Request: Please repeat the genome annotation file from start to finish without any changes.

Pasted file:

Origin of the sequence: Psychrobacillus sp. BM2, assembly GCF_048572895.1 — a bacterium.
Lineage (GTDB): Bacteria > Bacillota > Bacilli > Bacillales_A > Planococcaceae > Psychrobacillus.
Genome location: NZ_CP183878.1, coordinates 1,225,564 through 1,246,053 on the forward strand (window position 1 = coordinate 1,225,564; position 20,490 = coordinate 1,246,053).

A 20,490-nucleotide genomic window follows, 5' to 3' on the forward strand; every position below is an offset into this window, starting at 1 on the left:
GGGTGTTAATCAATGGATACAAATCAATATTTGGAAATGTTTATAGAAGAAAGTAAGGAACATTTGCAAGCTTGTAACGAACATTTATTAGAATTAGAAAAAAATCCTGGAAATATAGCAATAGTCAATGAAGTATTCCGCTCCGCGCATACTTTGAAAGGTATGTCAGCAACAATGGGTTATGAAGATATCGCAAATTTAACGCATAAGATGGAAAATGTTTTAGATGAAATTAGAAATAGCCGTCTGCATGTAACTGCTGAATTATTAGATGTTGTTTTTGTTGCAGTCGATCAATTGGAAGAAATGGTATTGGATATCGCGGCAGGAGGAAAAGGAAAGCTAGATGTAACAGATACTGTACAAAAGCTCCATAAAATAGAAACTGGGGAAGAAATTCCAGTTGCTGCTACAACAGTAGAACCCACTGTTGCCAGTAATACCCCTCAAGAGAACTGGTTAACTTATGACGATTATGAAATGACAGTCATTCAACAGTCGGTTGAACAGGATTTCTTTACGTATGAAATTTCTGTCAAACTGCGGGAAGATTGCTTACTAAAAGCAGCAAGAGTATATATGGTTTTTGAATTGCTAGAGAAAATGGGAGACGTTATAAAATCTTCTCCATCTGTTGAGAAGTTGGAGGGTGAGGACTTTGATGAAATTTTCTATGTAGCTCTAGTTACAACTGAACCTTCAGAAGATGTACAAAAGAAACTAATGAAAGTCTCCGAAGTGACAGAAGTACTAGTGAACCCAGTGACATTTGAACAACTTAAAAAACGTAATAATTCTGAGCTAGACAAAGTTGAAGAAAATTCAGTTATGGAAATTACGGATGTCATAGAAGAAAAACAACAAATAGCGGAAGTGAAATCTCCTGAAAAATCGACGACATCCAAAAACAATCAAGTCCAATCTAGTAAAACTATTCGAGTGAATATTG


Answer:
Origin of the sequence: Psychrobacillus sp. BM2, assembly GCF_048572895.1 — a bacterium.
Lineage (GTDB): Bacteria > Bacillota > Bacilli > Bacillales_A > Planococcaceae > Psychrobacillus.
Genome location: NZ_CP183878.1, coordinates 1,225,564 through 1,246,053 on the forward strand (window position 1 = coordinate 1,225,564; position 20,490 = coordinate 1,246,053).

A 20,490-nucleotide genomic window follows, 5' to 3' on the forward strand; every position below is an offset into this window, starting at 1 on the left:
GGGTGTTAATCAATGGATACAAATCAATATTTGGAAATGTTTATAGAAGAAAGTAAGGAACATTTGCAAGCTTGTAACGAACATTTATTAGAATTAGAAAAAAATCCTGGAAATATAGCAATAGTCAATGAAGTATTCCGCTCCGCGCATACTTTGAAAGGTATGTCAGCAACAATGGGTTATGAAGATATCGCAAATTTAACGCATAAGATGGAAAATGTTTTAGATGAAATTAGAAATAGCCGTCTGCATGTAACTGCTGAATTATTAGATGTTGTTTTTGTTGCAGTCGATCAATTGGAAGAAATGGTATTGGATATCGCGGCAGGAGGAAAAGGAAAGCTAGATGTAACAGATACTGTACAAAAGCTCCATAAAATAGAAACTGGGGAAGAAATTCCAGTTGCTGCTACAACAGTAGAACCCACTGTTGCCAGTAATACCCCTCAAGAGAACTGGTTAACTTATGACGATTATGAAATGACAGTCATTCAACAGTCGGTTGAACAGGATTTCTTTACGTATGAAATTTCTGTCAAACTGCGGGAAGATTGCTTACTAAAAGCAGCAAGAGTATATATGGTTTTTGAATTGCTAGAGAAAATGGGAGACGTTATAAAATCTTCTCCATCTGTTGAGAAGTTGGAGGGTGAGGACTTTGATGAAATTTTCTATGTAGCTCTAGTTACAACTGAACCTTCAGAAGATGTACAAAAGAAACTAATGAAAGTCTCCGAAGTGACAGAAGTACTAGTGAACCCAGTGACATTTGAACAACTTAAAAAACGTAATAATTCTGAGCTAGACAAAGTTGAAGAAAATTCAGTTATGGAAATTACGGATGTCATAGAAGAAAAACAACAAATAGCGGAAGTGAAATCTCCTGAAAAATCGACGACATCCAAAAACAATCAAGTCCAATCTAGTAAAACTATTCGAGTGAATATTG